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Regrets

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A life is filled with things we might have done
Choices not taken that we later wish we’d picked
Other times there were things said or actions
In retrospect, our own behind we should have kicked.

Yet none of us are perfect so we do make mistakes
Too many times we overreact and have our minds set
Whether just a wrong course or feelings gets hurt
We can’t dwell, spending our days living with regret.

We must learn from the past and look to the future
Not everyone will accept that we can change course
Those are the ones that will never let go of doubt
All you can do is move on, not making things worse.

We look to ones that will accept us as we truly are
Realizing the person we are inside, offering a hand
Look through the windshield, not the rearview mirror
Find those that will, by your side, always stand.

 Charles Townsend

The passing of the year

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My glass is filled, my pipe is lit,
     My den is all a cosy glow;
And snug before the fire I sit,
     And wait to feel the old year go.
I dedicate to solemn thought
     Amid my too-unthinking days,
This sober moment, sadly fraught
     With much of blame, with little praise.

Old Year! upon the Stage of Time
     You stand to bow your last adieu;
A moment, and the prompter’s chime
     Will ring the curtain down on you.
Your mien is sad, your step is slow;
     You falter as a Sage in pain;
Yet turn, Old Year, before you go,
     And face your audience again.

That sphinx-like face, remote, austere,
     Let us all read, whate’er the cost:
O Maiden! why that bitter tear?
     Is it for dear one you have lost?
Is it for fond illusion gone?
     For trusted lover proved untrue?
O sweet girl-face, so sad, so wan
     What hath the Old Year meant to you?

And you, O neighbour on my right
     So sleek, so prosperously clad!
What see you in that aged wight
     That makes your smile so gay and glad?
What opportunity unmissed?
     What golden gain, what pride of place?
What splendid hope? O Optimist!
     What read you in that withered face?

And You, deep shrinking in the gloom,
     What find you in that filmy gaze?
What menace of a tragic doom?
     What dark, condemning yesterdays?
What urge to crime, what evil done?
     What cold, confronting shape of fear?
O haggard, haunted, hidden One
     What see you in the dying year?

And so from face to face I flit,
     The countless eyes that stare and stare;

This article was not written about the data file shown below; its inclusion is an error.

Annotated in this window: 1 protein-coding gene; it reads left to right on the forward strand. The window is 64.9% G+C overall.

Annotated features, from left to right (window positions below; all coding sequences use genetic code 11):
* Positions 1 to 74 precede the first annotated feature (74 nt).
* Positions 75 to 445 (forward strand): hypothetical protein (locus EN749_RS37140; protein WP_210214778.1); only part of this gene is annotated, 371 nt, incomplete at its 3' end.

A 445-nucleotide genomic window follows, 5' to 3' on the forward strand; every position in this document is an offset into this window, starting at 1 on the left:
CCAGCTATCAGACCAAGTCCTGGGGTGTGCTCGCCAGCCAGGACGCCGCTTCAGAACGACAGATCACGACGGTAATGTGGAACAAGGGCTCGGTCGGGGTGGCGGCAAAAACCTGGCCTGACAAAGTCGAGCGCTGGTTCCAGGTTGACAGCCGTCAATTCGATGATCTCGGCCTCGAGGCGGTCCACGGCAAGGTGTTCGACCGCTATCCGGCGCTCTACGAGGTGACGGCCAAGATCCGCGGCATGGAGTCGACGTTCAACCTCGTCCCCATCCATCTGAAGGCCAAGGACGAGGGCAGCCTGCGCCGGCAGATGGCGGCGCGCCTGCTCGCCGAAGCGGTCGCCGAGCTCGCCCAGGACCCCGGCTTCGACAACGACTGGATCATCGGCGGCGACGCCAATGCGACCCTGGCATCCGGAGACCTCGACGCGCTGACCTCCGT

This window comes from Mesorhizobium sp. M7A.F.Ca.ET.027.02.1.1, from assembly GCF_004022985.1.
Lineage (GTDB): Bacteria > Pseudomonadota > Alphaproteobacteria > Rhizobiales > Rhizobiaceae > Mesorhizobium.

Some are with approbation lit,
     And some are shadowed with despair.
Some show a smile and some a frown;
     Some joy and hope, some pain and woe:
Enough! Oh, ring the curtain down!
     Old weary year! it’s time to go.

My pipe is out, my glass is dry;
     My fire is almost ashes too;
But once again, before you go,
     And I prepare to meet the New:
Old Year! a parting word that’s true,
     For we’ve been comrades, you and I —
I thank God for each day of you;
     There! bless you now! Old Year, good-bye!

By Robert w Service

A visit from st Nicholas – Your Favourite poem

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Twas the night before Christmas, when all through the house
Not a creature was stirring, not even a mouse;
The stockings were hung by the chimney with care,
In hopes that St. Nicholas soon would be there;
The children were nestled all snug in their beds,
While visions of sugar-plums danced in their heads;
And mamma in her ’kerchief, and I in my cap,
Had just settled our brains for a long winter’s nap,
When out on the lawn there arose such a clatter,
I sprang from the bed to see what was the matter.
Away to the window I flew like a flash,
Tore open the shutters and threw up the sash.
The moon on the breast of the new-fallen snow
Gave the lustre of mid-day to objects below,
When, what to my wondering eyes should appear,
But a miniature sleigh, and eight tiny reindeer,
With a little old driver, so lively and quick,
I knew in a moment it must be St. Nick.
More rapid than eagles his coursers they came,
And he whistled, and shouted, and called them by name;
“Now, Dasher! now, Dancer! now, Prancer and Vixen!
On, Comet! on, Cupid! on, Donder and Blitzen!
To the top of the porch! to the top of the wall!
Now dash away! dash away! dash away all!”
As dry leaves that before the wild hurricane fly,
When they meet with an obstacle, mount to the sky;
So up to the house-top the coursers they flew,
With the sleigh full of Toys, and St. Nicholas too.
And then, in a twinkling, I heard on the roof
The prancing and pawing of each little hoof.
As I drew in my head, and was turning around,
Down the chimney St. Nicholas came with a bound.
He was dressed all in fur, from his head to his foot,
And his clothes were all tarnished with ashes and soot;
A bundle of Toys he had flung on his back,
And he looked like a pedler just opening his pack.
His eyes—how they twinkled! his dimples how merry!
His cheeks were like roses, his nose like a cherry!
His droll little mouth was drawn up like a bow
And the beard of his chin was as white as the snow;
The stump of a pipe he held tight in his teeth,
And the smoke it encircled his head like a wreath;
He had a broad face and a little round belly,
That shook when he laughed, like a bowlful of jelly.
He was chubby and plump, a right jolly old elf,
And I laughed when I saw him, in spite of myself;
A wink of his eye and a twist of his head,
Soon gave me to know I had nothing to dread;
He spoke not a word, but went straight to his work,
And filled all the stockings; then turned with a jerk,
And laying his finger aside of his nose,
And giving a nod, up the chimney he rose;
He sprang to his sleigh, to his team gave a whistle,
And away they all flew like the down of a thistle,
But I heard him exclaim, ere he drove out of sight,
“Happy Christmas to all, and to all a good-night.”

Attributed to Clement Clark Moore 1823

Probably written by

Major Henry Livingston 1808

YOUR FAVOURITE POEM

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I’m a classic poet that lived from 1809-1865 in United States